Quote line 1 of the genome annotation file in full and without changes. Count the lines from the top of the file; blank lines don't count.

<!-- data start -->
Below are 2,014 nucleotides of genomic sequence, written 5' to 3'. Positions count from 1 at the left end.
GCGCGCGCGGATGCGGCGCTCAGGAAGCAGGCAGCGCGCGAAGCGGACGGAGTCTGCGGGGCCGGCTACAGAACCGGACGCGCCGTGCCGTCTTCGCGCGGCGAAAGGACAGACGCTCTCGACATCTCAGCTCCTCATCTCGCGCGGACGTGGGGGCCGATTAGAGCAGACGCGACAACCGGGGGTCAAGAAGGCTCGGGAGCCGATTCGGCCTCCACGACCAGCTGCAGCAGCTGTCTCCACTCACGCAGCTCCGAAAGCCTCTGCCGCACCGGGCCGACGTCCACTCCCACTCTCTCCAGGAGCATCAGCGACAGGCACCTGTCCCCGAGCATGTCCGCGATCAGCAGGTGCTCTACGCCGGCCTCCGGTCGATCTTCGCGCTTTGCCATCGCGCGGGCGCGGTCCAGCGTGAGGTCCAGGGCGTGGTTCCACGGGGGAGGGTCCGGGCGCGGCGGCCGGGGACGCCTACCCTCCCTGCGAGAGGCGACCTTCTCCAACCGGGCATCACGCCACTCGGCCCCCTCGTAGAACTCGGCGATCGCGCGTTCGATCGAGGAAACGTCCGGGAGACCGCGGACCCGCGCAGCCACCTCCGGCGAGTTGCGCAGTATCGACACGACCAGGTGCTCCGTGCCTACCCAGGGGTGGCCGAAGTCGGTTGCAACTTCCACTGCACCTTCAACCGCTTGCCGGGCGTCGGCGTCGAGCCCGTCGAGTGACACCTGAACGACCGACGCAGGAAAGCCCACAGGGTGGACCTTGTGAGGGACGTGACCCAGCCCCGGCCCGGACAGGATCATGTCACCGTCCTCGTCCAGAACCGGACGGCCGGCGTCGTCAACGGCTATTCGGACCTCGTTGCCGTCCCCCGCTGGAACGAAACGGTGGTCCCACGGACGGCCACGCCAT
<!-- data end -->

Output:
Below are 2,014 nucleotides of genomic sequence, written 5' to 3'. Positions count from 1 at the left end.